It’s been over 36 hours since the waterfowling world was rocked by the news.
Two duck hunters shot dead in their blind dead on Reelfoot Lake. Searching for a person of interest.
Speculation has run rampant. No concrete information (at the time of this writing), but rumor after rumor . . . some probably close to the truth, but we don’t know yet.
I live 900 miles away from Reelfoot. But I felt compelled in the aftermath of the tragedy to let my stream of consciousness flow. Here’s what’s on my heart:
• We don’t know what happened. If we ever know, it’ll be weeks, or months. Adding to the noise is part of our human nature, but our behavior in these moments can speak volumes down the road. What we do know is lives have been lost, families upended, and chaos and distress is permeating our world.
• This is about evil. This isn’t about hunting. It’s not about waterfowling. This was something I struggled with in my initial reaction. There is no situation, ever, in any (non-self defense) scenario, wherein taking a life should be okay. People are killed every day by evil people.
Not 6 months ago, in my home county of Polk, several young men were slain on an evening fishing trip. This isn’t because of the culture of fishing. It’s because sometimes there are bad people who do bad things. I know that’s overly simplistic, but it’s true, and I think it’s important to remember in the weeks and days to come.
• Retribution isn’t the answer. One of the first things that came to my mind in the 24 hours or so that unfolded was the number of times I’ve been on a forum or FB group and watched a scenario play out: someone posts a video of boorish behavior, which is then followed by a litany of comments alluding to the idea of shooting/peppering/repercussions to the offending party.
We. Have. To. Be. Better.
Have I had frustrating situations on public waters, while hunting or fishing? Absolutely I have. But, at the end of the day, there is no duck or fish or deer or turkey worth an escalated altercation. We can be the grown-ups. Sometimes it’s with another hunter, sometimes it’s ecotours, sometimes it’s homeowners . . .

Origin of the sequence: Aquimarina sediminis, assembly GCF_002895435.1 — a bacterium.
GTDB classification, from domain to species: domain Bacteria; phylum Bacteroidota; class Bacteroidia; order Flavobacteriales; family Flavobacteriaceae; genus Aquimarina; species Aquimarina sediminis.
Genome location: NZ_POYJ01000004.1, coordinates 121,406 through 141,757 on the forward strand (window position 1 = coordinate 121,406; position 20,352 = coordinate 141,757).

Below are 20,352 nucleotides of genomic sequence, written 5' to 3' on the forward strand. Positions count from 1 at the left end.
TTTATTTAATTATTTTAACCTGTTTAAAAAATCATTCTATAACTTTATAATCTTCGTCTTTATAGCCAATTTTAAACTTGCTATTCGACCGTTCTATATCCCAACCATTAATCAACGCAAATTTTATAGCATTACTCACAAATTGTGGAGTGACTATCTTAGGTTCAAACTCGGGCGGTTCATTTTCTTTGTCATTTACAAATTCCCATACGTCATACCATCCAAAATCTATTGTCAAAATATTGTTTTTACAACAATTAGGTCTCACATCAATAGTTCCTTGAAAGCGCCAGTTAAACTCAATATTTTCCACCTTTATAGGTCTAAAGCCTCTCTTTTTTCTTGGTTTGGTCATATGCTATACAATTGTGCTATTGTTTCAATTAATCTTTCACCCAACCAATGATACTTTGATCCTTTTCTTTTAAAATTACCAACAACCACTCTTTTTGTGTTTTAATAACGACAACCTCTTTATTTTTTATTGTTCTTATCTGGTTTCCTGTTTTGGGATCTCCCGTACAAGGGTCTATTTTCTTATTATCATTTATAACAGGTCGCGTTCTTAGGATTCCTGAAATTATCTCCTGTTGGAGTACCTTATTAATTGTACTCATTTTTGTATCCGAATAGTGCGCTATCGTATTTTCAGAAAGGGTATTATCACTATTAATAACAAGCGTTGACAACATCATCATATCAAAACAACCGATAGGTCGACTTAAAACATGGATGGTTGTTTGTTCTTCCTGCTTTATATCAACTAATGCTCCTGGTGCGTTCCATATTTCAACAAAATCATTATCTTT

• No one is an island. It is an important time to remember this: we are all brothers and sisters in this chase. I used the word “rocked” earlier, and that’s exactly what this event has done to the waterfowling community. It galvanized us. And I was struck by a conversation I had with a friend several years ago, that I’m going to butcher a little, but here goes:
We were discussing the shortcomings in the waterfowling world, and he said “We need to drop tribalism. It’s about the logo on the chest, the hashtags and brands and teams, when it should be about the passion in our hearts . . . it’s fun to compete and be good natured, but these are your brothers, your sisters . . . you want the same things, to chase birds and have fun doing it, and we need to get back to that.”
I know it’s not apples to apples in this conversation, but I still think it’s important, and needs to be said.
• We need time. One of my wife’s worst fears is that I don’t return home from a trip. It happens all too frequently every season . . . usually it’s weather, nature roiling the rivers and bays and taking one of our numbers far too soon . . . this time, it seems it’s one of our own, and that hurts at a level that’s hard to describe.
We all want to process it.
That’s what I’m trying to do here. Process. But, before we post rumors and speculate, let’s remember that there areparents and friends who are grieving and trying to process it all too, at a much more tangible level than hopefully any of us will ever experience. My heart hurts for them.
My heart just hurts.